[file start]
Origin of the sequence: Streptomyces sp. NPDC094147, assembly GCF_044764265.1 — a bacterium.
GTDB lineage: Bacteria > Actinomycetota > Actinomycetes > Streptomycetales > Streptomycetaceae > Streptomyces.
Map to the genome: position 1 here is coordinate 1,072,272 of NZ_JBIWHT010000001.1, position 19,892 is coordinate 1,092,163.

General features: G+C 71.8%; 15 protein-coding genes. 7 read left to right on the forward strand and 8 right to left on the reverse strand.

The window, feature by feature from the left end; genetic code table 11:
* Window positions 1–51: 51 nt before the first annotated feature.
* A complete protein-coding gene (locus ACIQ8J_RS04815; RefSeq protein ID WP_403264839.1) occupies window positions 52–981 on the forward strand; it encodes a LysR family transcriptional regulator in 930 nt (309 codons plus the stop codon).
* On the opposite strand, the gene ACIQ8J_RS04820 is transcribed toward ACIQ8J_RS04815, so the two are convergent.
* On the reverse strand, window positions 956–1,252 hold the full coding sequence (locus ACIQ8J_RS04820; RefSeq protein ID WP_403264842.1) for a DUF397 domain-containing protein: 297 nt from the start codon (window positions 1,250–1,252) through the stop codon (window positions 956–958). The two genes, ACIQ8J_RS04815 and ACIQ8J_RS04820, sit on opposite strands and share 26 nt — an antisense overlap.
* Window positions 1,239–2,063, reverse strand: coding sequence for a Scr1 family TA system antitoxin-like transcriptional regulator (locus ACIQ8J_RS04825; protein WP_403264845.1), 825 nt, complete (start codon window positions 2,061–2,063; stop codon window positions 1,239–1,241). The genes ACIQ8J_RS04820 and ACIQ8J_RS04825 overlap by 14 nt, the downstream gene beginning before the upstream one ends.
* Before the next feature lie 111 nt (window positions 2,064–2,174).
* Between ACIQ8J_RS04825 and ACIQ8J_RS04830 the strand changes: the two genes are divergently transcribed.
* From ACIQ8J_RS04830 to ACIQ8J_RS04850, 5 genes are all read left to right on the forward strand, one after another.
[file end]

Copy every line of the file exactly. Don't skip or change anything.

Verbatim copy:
Origin of the sequence: Streptomyces sp. NPDC094147, assembly GCF_044764265.1 — a bacterium.
GTDB lineage: Bacteria > Actinomycetota > Actinomycetes > Streptomycetales > Streptomycetaceae > Streptomyces.
Map to the genome: position 1 here is coordinate 1,072,272 of NZ_JBIWHT010000001.1, position 19,892 is coordinate 1,092,163.

General features: G+C 71.8%; 15 protein-coding genes. 7 read left to right on the forward strand and 8 right to left on the reverse strand.

The window, feature by feature from the left end; genetic code table 11:
* Window positions 1–51: 51 nt before the first annotated feature.
* A complete protein-coding gene (locus ACIQ8J_RS04815; RefSeq protein ID WP_403264839.1) occupies window positions 52–981 on the forward strand; it encodes a LysR family transcriptional regulator in 930 nt (309 codons plus the stop codon).
* On the opposite strand, the gene ACIQ8J_RS04820 is transcribed toward ACIQ8J_RS04815, so the two are convergent.
* On the reverse strand, window positions 956–1,252 hold the full coding sequence (locus ACIQ8J_RS04820; RefSeq protein ID WP_403264842.1) for a DUF397 domain-containing protein: 297 nt from the start codon (window positions 1,250–1,252) through the stop codon (window positions 956–958). The two genes, ACIQ8J_RS04815 and ACIQ8J_RS04820, sit on opposite strands and share 26 nt — an antisense overlap.
* Window positions 1,239–2,063, reverse strand: coding sequence for a Scr1 family TA system antitoxin-like transcriptional regulator (locus ACIQ8J_RS04825; protein WP_403264845.1), 825 nt, complete (start codon window positions 2,061–2,063; stop codon window positions 1,239–1,241). The genes ACIQ8J_RS04820 and ACIQ8J_RS04825 overlap by 14 nt, the downstream gene beginning before the upstream one ends.
* Before the next feature lie 111 nt (window positions 2,064–2,174).
* Between ACIQ8J_RS04825 and ACIQ8J_RS04830 the strand changes: the two genes are divergently transcribed.
* From ACIQ8J_RS04830 to ACIQ8J_RS04850, 5 genes are all read left to right on the forward strand, one after another.